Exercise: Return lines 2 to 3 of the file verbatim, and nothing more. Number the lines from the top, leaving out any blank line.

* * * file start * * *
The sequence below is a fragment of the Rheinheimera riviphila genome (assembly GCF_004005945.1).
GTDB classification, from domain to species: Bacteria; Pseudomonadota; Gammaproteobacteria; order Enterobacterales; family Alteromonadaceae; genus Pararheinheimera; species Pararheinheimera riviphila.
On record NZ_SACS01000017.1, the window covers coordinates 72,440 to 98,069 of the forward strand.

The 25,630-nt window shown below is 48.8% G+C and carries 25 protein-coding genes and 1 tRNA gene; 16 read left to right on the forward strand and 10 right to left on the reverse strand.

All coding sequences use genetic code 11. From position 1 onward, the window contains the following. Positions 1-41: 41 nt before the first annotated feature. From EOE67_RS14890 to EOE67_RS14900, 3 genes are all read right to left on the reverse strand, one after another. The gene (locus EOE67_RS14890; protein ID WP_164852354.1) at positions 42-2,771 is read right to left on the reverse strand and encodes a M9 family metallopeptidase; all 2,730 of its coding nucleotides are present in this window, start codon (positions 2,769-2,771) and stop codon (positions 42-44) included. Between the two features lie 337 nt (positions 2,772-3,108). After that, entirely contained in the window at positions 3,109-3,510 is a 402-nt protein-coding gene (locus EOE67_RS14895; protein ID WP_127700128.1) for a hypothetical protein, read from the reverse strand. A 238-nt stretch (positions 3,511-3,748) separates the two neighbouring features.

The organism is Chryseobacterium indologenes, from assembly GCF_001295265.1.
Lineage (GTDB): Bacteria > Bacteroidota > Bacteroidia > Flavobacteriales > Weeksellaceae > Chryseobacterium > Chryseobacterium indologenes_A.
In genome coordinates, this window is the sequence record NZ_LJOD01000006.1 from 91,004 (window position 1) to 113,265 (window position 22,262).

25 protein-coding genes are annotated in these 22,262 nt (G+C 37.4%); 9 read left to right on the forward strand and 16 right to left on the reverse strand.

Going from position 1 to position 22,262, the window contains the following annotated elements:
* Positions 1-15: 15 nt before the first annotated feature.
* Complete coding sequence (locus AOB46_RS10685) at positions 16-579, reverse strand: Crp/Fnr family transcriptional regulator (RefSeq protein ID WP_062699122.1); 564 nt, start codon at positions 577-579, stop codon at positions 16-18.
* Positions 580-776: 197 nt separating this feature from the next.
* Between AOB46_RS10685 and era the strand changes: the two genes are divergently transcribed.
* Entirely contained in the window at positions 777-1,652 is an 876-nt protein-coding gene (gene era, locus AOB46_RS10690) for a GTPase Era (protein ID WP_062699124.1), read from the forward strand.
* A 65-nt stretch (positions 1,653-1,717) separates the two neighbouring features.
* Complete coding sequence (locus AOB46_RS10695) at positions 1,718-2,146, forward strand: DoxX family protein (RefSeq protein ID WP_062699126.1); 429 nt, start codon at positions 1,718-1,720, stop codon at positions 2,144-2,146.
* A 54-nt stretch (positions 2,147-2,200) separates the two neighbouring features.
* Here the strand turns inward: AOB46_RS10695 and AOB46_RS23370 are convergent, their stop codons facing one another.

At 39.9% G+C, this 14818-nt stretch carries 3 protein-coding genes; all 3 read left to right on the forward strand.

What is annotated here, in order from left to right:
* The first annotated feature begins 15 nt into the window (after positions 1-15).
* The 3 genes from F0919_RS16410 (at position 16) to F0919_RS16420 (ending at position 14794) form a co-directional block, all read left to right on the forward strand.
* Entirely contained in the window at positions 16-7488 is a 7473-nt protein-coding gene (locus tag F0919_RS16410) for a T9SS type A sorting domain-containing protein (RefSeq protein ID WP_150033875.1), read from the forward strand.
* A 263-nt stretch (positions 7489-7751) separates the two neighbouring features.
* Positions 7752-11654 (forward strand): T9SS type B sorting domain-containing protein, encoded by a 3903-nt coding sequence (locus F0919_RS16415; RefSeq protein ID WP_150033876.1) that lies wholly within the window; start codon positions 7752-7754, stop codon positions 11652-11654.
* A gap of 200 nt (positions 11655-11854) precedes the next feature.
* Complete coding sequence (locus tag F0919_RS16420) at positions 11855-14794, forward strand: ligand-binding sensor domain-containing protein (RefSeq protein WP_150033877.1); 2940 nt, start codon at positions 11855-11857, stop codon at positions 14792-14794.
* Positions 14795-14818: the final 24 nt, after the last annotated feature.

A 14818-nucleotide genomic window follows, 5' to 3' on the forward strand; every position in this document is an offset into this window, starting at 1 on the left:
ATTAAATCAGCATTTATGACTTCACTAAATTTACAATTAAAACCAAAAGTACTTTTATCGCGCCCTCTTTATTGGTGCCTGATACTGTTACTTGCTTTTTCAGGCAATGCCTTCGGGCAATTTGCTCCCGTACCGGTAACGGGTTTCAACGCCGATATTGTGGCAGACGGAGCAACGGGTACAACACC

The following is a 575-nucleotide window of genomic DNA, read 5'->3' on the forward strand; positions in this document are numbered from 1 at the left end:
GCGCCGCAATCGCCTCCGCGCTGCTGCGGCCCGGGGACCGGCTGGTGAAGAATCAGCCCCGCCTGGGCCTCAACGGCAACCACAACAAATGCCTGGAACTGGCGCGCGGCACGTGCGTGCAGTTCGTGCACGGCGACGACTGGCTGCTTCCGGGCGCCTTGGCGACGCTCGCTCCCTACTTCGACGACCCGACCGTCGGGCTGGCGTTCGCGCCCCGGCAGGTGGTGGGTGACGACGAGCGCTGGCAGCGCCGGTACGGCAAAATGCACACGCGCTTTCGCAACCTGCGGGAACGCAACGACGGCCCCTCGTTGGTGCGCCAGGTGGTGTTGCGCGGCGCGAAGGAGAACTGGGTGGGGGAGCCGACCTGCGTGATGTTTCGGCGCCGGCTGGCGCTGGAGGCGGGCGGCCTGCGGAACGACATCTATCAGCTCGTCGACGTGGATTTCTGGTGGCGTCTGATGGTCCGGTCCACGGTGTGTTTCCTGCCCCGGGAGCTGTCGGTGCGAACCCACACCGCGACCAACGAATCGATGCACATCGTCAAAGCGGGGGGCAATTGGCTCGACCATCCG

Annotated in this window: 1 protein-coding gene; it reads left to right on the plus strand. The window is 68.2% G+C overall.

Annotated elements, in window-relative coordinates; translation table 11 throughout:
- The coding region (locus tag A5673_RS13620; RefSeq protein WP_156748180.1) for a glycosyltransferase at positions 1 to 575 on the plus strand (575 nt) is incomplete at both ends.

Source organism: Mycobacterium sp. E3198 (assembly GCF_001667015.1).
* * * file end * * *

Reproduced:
GTDB classification, from domain to species: Bacteria; Pseudomonadota; Gammaproteobacteria; order Enterobacterales; family Alteromonadaceae; genus Pararheinheimera; species Pararheinheimera riviphila.
On record NZ_SACS01000017.1, the window covers coordinates 72,440 to 98,069 of the forward strand.